School facilities leaders are always trying to save their districts time and money, but the arduous bid and request for proposal processes can make that all but impossible. In fact, some bid and RFP processes can take up to 18 months to complete, meaning that projects often don’t come to fruition for years, leaving room for fluctuations in the market that can lead to higher costs. 

One option districts are now seeking out in an effort to save precious time and money is cooperative purchasing. Through this endeavor, districts essentially outsource the bid process by utilizing a database of competitively sourced contracts in a wide variety of industries, selecting the one that best fits their needs. 

“You can’t fight compliance,” Dave Duhn, supplier supervisor with Sourcewell said during a presentation at the K-12 Facilities Forum. “You have to embrace that. You can’t make that go away, but using cooperative purchasing, you can satisfy that bid process.” 

 

Finding the Need 

With limited time and resources, many school district facilities leaders loathe the RFP process. From soliciting bids to interviews and negotiations to finally waiting for the approval of the school board, the process can take months. 

“The difference between you and a corporation is that you have to get approval first; they can just pull the trigger,” Duhn said. “Don’t make this harder than it is. We’re just one choice, but it’s super, super important.” 

“We do the process like you do; you’re just outsourcing it.”

 

With hundreds of contracts already bid, Sourcewell – a Minnesota-based government agency that works with government, education, and nonprofit agencies across the country – provides facilities leaders with a wide array of products and services and the companies that offer them. In many cases, Duhn said, schools can choose their local vendors but skip the hassle of the long bid process. 

“You can get the people you want who can actually perform the jobs,” he said. “We do the process like you do; you’re just outsourcing it.”

The COVID pandemic accelerated the need for many districts to acquire services, including hiring companies to manage and change air filters or implement other infection mitigation efforts.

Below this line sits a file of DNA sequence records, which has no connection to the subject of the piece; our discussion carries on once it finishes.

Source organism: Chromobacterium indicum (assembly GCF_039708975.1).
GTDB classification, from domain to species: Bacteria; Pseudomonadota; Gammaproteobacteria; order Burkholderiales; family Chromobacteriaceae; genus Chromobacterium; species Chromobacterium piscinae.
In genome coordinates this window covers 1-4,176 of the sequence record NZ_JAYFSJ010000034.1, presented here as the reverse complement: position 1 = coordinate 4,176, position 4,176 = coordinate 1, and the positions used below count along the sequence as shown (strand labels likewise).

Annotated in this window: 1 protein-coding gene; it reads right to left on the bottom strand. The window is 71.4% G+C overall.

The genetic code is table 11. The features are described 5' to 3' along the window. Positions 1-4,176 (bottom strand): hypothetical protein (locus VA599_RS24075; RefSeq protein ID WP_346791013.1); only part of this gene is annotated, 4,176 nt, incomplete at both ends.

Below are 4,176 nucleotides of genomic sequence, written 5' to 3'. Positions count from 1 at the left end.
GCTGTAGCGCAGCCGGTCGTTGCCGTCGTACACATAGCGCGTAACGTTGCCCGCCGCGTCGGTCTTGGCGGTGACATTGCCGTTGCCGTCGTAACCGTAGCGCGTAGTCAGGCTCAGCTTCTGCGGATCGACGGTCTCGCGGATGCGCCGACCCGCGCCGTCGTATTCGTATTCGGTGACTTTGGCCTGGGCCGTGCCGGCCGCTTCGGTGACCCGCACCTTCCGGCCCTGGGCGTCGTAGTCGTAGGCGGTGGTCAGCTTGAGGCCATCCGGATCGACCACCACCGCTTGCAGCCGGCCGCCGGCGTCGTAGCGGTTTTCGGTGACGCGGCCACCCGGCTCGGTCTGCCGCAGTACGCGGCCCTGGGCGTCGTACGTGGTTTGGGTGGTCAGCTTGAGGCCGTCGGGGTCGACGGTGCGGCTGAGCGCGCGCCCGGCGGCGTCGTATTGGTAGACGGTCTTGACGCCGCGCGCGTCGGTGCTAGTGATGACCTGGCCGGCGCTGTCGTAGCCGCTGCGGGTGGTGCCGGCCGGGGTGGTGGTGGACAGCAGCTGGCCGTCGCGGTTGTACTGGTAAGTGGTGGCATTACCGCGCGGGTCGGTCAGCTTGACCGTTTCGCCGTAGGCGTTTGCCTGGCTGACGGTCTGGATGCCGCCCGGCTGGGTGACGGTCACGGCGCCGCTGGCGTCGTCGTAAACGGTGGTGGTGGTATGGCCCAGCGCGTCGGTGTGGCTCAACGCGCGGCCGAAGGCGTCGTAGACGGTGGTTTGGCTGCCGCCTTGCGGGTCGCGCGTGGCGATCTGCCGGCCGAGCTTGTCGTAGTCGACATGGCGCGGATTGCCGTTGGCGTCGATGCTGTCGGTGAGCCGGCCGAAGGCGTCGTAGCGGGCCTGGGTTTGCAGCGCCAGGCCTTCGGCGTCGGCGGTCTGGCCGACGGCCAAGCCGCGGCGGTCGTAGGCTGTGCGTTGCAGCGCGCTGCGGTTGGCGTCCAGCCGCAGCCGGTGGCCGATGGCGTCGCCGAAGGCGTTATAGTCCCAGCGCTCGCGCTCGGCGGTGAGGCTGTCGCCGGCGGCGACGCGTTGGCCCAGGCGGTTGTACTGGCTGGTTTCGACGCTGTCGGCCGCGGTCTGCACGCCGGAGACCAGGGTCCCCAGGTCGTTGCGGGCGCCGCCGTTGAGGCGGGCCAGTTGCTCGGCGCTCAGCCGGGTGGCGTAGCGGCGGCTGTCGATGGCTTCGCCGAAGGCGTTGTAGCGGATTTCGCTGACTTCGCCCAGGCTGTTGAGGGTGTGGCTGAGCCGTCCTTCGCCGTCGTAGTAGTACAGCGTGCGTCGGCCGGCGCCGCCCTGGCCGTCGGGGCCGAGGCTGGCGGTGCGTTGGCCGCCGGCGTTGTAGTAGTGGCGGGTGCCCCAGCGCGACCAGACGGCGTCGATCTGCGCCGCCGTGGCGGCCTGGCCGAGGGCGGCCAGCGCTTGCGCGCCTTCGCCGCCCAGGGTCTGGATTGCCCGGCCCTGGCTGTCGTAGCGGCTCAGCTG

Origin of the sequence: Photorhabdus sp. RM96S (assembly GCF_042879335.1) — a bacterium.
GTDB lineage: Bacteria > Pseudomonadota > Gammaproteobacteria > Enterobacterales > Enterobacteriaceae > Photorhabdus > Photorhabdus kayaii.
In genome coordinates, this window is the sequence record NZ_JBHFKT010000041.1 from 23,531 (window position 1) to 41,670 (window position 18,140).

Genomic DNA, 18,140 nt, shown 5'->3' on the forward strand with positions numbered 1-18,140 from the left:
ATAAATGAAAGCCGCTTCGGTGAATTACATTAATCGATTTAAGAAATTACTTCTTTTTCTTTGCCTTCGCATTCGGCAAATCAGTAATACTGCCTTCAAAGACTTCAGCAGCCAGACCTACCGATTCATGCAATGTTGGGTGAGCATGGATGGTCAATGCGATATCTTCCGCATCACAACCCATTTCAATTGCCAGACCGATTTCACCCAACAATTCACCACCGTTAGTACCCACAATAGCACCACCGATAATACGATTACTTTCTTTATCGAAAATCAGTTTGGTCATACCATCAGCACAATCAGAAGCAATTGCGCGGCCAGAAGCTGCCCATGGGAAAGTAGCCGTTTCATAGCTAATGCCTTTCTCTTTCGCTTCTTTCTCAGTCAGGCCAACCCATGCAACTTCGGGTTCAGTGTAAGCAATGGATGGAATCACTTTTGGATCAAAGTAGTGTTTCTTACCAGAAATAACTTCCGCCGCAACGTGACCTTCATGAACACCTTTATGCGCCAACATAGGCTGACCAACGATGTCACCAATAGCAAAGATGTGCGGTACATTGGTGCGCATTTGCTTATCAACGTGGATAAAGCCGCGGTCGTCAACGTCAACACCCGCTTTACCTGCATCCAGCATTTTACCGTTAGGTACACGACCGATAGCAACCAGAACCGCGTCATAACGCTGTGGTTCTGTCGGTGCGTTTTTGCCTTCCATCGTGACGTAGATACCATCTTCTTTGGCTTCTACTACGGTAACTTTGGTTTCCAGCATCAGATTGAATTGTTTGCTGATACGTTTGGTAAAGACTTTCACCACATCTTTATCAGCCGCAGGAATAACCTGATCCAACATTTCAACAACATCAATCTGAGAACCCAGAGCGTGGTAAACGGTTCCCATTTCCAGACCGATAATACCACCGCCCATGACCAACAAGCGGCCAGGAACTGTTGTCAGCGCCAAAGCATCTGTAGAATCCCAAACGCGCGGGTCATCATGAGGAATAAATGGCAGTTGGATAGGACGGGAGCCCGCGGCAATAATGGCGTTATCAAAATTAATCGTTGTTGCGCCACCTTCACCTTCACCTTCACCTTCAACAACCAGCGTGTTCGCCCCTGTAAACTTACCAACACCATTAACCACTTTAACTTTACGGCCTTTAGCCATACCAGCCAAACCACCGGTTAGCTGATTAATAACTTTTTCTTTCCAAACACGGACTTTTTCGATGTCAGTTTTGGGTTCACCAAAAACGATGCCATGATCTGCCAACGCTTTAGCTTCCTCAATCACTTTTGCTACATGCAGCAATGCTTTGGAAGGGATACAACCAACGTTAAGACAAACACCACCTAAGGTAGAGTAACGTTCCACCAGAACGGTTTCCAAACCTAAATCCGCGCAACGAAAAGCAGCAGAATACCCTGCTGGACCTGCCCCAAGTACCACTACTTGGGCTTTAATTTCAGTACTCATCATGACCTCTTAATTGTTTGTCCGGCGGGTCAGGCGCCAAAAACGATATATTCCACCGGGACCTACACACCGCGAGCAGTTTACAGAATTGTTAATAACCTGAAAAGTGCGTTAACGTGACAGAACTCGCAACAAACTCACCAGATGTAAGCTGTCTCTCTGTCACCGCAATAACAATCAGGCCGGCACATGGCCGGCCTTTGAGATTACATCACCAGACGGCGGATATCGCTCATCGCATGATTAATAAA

The Need for Speed 

That’s exactly what John Bailey, director of school plants for Chesapeake Public Schools, found when he was tasked with quickly procuring materials and services. 

“We all hate to go through the bid and RFP process,” he said. “I was looking at ways to move things forward quickly, when my Superintendent came to me and said, ‘I need this now. Whatever it takes, I want you to get it and get it quickly.’” 

Bailey turned to the suppliers he’d built relationships with over the years and contacted Johnson Controls. 

“I told them, ‘I need this now, can you help me?’” he recalled. “She made some calls and we found that they have sourcing from Sourcewell. Before you know it, we could actually do this.” 

“It takes us forever to do an RFP. We put it out, get vendors, shortlist the vendors, interview vendors, negotiate pricing, then it goes to the school board,” Bailey said. “But we didn’t have three months to do this.” 

“This was a seamless process."

 

Once the school district and Johnson Controls teamed up with Sourcewell, things moved along much more quickly than they had ever done in the past. 

“My procurement officer called me and said we could use Sourcewell to get the quote and it would be on the school board agenda in three weeks,” he said. “This was a seamless process. I’m talking to them now about other opportunities.” 

Meeting the Needs 

Bailey isn’t the only school district leader utilizing Sourcewell for a variety of needs. Duhn said that the service cooperative has had 40,000 agencies purchase more than $5 billion in goods and services. The agency has also been able to respond to many districts’ specific needs. 

“We didn’t always have buses until a school came to us and asked for them,” Duhn said. “We looked, saw there was an unmet need, and that we could bring value to schools.” 

The agency always looks for other ways to help, including offering leasing options. For instance, a district that needed laptops to accommodate remote learning was able to lease the technology over a number of years to spread the cost and meet budgetary needs, Duhn said. 

Districts looking to explore cooperative purchasing can do so easily by registering with Sourcewell and then looking at contracts, said Liz Sourdiff, manager of client development at Sourcewell. 

Steve Manning

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Steve Manning is a journalist based in Idaho. When he's not writing, he can usually be found at the theater or taking his dog on a hike. If he could only go to one restaurant for the rest of his life, it would be Al's Place in San Francisco.

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